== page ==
My initial thought is that in future I wouldn’t have so many two-day stays in a row and would put in more riding (which will astonish Hubs), while still building in some two-day stays in beautiful, serene places to rest and recharge.
I’ll also consider what the “hanging around” options are if we’re going to end up waiting somewhere for some reason. “Things to do when you have fully loaded bikes you don’t want to leave” needs to include more than just Hubs waiting by the bikes while I shop, no matter how good that is for local economies, and it can’t go on and on for hours and really count as Fun For The Whole Family.
Adding in the other modes did put some constraints in, although I love ferries and trains. While I definitely expect to plan future trips that involve these modes our next trip likely won’t have as much of this kind of variable — at least not in a way that creates a lot of hang time.
This was planned as a loop with only one bit of backtracking, and even that we did using a different route in each direction. I expect to plan the next one as a loop too.
We did a previous four-day trip in Snohomish County that involved riding to a B&B and then using that as our base camp while we did out and back rides for a couple of days, then returned home. The plus side of the hub and spoke model (stay in the hub, ride the spokes) is that you don’t have to pack and carry your stuff every day and the bathroom is always in the same place. If this appeals to you, pick a base that has destinations and things to do within a day’s ride. Our GAP/C&O trip was a one-way but that just made sense given the nature of the connection and total mileage.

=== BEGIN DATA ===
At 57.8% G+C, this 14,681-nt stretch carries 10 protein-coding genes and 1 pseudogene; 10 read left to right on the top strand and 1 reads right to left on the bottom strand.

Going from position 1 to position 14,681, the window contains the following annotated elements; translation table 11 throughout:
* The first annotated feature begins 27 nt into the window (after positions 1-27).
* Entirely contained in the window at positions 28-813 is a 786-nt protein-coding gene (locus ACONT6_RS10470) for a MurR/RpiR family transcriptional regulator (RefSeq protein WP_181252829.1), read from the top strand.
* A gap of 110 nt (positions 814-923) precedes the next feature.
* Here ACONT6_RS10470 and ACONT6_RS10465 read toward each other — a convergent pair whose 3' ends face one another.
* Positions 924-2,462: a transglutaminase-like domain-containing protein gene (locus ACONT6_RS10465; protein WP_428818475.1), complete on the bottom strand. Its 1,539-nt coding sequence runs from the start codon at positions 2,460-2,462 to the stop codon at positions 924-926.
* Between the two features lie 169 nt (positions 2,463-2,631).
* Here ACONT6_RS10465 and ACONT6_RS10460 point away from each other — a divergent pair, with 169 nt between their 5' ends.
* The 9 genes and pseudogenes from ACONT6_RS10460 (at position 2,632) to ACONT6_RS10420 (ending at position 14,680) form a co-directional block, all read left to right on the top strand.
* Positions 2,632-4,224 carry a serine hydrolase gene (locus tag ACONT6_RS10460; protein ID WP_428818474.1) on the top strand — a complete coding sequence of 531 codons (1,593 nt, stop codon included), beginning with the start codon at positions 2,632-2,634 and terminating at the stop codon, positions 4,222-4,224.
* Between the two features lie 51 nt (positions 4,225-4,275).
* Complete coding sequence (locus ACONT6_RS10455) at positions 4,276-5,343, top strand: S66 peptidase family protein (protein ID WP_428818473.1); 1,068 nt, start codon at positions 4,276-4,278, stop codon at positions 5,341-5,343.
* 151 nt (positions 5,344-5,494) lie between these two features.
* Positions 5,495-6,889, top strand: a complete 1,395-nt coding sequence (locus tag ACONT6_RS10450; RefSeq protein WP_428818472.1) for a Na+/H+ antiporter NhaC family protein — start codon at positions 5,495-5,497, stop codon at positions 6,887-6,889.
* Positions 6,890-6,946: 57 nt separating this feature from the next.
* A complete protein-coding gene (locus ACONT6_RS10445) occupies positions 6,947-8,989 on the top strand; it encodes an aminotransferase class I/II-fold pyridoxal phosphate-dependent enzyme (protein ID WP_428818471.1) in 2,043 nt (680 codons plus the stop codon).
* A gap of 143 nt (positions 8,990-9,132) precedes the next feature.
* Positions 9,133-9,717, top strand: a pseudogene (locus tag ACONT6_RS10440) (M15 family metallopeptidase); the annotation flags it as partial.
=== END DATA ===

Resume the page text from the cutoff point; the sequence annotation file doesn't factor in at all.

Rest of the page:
Overall this was a great trip. If the road conditions and available infrastructure feel appropriate for your abilities and comfort level, I’d recommend it. If you do any portion of it, come back and drop a note to let people know what you experienced.
I didn’t include maps in every blog post. If you want those drop me a note at bikewalkbarb-at-gmail. They need some cleanup to get rid of a few missed turns and what-not.
Our Multimodal Mileage Totals
Bike: 264.45 miles
Ferry: 80.7 miles
Train: Approx. 62 miles
Car: Weird but true — 8.5 miles at the very end
The Whole Trip
- On the Road Again: Getting Ready for a Washington State Bike + Ferry + Train Vacation
- Day One: Southwest Seattle to Mukilteo
- Day Two: Mukilteo to Port Townsend
- Day Three: Port Townsend to Port Angeles
- Day Four: Port Angeles to Lake Crescent
- Days Five and Six: Lake Crescent to Victoria, BC
- Days Seven and Eight: Victoria, BC to Friday Harbor
- Days Nine and Ten: Friday Harbor to Lopez Island
- Day Eleven: Lopez Island, a Gentle Retreat
- Day Twelve: Lopez Island to Anacortes
- Day Thirteen and Done: Anacortes to Southwest Seattle